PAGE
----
A Theotokion (Greek: Θεοτοκίον; pl. Greek: Θεοτοκία, translit. Theotokia) is a hymn to Mary the Theotokos (Greek: Θεοτόκος, lit. 'God-bearer'), which is read or chanted (troparion or sticheron) during the Divine Services (Canonical hours and Divine Liturgy) of the Eastern Orthodox and Eastern Catholic churches.
After the defeat of Nestorianism at the First Council of Ephesus in 431, the use of theotokia during the course of the Divine Services gradually increased. The inclusion of Theotokia in every service is sometimes accredited to Peter the Fuller, the monophysite Patriarch of Antioch (471 - 488), an ardent opponent of Nestorianism.
Theotokia are almost part of every service in the Orthodox Church, but there are more specific forms among them. Theotokia often occur at the end of a series of troparia or stichera, usually after the verse: "(Glory to the Father, and to the Son, and to the Holy Spirit,) Both now and ever, and unto the ages of ages. Amen."
A Stavrotheotokion is a hymn to the Theotokos that refers to the Crucifixion of Christ. The correlation between the Theotokos and the Cross is natural because of the Virgin Mary's standing by the Cross throughout the Passion. Stavrotheotokia occurs most commonly on Wednesdays and Fridays, days which are dedicated to the commemoration of the Cross.
The theotokion that occurs at the end of "Lord, I Have Cried" at Vespers is called a Dogmaticon, because its text deals with the mystery of the Incarnation of Christ. The Little Entrance during Vespers is accompanied by the Dogmaticon as a processional troparion. The Dogmaticon is often chanted in a solemn manner, and while the choir is singing it the Deacon or Priest will cense the icon of the Theotokos on the Iconostasis. A Little Entrance is also made during the Divine Liturgy while the choir chants the theotokion that ends the Beatitudes.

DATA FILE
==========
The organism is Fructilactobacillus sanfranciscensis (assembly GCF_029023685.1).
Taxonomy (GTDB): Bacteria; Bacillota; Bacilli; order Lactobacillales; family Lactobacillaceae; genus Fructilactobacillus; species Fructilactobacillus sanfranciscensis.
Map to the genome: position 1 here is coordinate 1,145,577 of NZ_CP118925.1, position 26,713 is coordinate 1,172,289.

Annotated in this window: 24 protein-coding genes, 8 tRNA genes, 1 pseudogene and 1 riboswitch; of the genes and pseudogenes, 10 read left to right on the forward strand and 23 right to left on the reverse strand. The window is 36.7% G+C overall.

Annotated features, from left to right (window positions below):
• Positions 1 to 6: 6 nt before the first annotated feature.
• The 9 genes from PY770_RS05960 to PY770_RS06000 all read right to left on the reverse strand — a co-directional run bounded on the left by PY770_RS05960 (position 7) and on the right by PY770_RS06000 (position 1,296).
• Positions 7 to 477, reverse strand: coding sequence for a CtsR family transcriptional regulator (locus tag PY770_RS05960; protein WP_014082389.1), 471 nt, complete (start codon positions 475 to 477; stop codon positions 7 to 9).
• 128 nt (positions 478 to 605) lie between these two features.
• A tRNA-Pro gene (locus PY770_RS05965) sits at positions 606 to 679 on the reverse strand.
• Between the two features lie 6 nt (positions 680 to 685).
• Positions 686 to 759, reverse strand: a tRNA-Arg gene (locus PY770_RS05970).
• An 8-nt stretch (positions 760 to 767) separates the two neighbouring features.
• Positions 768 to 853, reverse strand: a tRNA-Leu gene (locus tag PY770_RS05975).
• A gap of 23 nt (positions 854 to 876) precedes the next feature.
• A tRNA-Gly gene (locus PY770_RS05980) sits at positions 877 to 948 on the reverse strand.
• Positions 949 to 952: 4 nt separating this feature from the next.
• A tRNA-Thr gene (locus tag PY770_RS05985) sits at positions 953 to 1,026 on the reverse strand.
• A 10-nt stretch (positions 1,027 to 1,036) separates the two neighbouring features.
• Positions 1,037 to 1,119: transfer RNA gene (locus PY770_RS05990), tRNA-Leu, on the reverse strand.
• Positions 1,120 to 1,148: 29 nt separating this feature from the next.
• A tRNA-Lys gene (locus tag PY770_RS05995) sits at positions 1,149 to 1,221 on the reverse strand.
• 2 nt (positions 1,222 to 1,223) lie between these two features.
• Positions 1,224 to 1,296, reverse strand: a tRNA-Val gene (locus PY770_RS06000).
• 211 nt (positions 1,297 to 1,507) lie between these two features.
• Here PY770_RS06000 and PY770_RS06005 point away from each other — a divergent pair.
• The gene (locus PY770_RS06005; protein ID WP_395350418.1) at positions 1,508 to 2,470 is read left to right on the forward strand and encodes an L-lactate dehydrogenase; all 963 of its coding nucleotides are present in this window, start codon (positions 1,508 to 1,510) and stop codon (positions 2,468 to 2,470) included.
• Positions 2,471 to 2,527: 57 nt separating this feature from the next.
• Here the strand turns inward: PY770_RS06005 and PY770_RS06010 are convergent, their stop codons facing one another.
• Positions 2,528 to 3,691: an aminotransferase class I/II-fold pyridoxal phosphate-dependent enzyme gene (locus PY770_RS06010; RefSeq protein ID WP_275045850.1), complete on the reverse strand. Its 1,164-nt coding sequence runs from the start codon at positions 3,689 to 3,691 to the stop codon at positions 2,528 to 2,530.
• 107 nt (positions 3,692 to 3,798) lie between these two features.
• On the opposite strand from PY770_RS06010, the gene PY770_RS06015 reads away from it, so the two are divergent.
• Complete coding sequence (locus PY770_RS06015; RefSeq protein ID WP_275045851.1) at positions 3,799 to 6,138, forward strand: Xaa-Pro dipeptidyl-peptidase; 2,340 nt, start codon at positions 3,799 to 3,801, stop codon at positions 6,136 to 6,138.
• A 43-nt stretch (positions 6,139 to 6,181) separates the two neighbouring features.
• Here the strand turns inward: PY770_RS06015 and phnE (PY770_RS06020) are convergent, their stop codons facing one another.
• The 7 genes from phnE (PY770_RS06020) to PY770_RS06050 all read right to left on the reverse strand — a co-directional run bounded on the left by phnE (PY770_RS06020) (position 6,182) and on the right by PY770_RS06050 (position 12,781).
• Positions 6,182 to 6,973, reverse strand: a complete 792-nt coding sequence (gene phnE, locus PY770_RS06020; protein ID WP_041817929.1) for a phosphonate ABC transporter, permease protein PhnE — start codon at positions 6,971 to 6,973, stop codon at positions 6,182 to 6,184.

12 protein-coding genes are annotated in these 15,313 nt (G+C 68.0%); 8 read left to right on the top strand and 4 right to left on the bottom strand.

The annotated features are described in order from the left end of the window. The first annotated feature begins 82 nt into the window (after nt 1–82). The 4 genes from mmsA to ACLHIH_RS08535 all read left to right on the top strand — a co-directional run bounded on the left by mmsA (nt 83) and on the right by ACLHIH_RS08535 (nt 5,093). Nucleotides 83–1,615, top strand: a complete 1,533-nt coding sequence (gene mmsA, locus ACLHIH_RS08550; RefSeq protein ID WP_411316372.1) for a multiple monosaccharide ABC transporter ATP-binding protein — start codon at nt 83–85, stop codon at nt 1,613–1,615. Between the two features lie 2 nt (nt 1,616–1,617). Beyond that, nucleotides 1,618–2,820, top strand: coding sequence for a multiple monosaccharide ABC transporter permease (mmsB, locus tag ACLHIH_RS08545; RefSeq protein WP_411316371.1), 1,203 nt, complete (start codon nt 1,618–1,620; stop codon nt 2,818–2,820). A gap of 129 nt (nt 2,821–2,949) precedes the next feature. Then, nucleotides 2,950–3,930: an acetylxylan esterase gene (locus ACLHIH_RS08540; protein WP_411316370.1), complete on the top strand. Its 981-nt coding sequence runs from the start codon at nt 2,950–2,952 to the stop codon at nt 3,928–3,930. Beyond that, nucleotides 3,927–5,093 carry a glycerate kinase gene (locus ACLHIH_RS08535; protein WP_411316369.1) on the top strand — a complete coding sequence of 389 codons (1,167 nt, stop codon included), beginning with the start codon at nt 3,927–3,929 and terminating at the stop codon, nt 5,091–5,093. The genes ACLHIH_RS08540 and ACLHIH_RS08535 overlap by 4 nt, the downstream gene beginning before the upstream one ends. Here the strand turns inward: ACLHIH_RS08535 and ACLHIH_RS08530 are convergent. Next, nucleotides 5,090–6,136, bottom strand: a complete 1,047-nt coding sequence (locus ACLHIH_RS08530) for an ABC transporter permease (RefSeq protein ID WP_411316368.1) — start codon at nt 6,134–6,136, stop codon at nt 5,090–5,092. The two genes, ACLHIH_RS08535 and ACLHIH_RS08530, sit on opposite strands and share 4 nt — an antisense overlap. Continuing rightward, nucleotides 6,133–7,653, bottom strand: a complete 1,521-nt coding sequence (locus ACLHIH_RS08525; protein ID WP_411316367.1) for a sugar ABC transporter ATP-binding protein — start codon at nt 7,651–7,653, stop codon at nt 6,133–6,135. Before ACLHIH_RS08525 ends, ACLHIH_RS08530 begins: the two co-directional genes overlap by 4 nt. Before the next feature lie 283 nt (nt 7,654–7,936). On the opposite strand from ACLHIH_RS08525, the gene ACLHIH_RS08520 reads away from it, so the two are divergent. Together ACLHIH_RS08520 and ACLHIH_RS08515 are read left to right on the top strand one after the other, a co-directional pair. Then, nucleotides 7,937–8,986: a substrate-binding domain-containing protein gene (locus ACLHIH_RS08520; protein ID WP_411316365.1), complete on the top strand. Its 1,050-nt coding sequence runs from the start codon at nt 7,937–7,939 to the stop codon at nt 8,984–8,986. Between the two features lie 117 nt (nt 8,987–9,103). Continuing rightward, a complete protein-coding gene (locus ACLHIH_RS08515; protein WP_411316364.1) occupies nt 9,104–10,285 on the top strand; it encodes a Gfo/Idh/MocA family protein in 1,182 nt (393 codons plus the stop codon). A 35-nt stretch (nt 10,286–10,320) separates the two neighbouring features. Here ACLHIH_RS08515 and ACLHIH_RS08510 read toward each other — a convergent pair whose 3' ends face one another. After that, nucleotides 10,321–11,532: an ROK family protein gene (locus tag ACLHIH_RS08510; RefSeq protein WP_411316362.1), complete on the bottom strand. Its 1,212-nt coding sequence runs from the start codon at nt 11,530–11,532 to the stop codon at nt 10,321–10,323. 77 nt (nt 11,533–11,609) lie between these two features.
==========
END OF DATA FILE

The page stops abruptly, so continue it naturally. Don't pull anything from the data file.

The longest and most popular devotion involving Theotokia is the Akathist to the Theotokos. This is solemnly chanted on the Fifth Saturday of Great Lent, and many other times during the year as both public and private devotions.
- Theotokarion of Saint Nectarios
- Theotokarion of Saint Nicodemus
- Theotokarion of Saint Nicodemus (1849)
- Noul Theotokarion
- Bodleian Theotokarion
- Theotokarion hōraiotaton kai charmosynon (1688)
- Eustratiades Theotokarion
- Church Slavonic Theotokarion, 15th century, in Hilandar
- Church Slavonic Theotokarion, 16th century, in Kosovo
- Church Slavonic Theotokarion, 17th century, in Hilandar
- Dobrilovina Theotokarion, 1602
- Kathryn Tsai, A Timeline of Eastern Church History (Divine Ascent Press, Point Reyes Station, CA, ISBN 0-9714139-2-4), p. 336.
- Hilandar Slavic Manuscripts: A Checklist of the Slavic Manuscripts from the Hilandar Monastery. pp. 30, 31, 59.
- Tatjana Subotin-Golubović (1999). Serbian manuscript tradition from 1557 until the middle of the XVIIth century. Srpska Akademija Nauka i Umetnosti. p. 127. ISBN 9788670252820.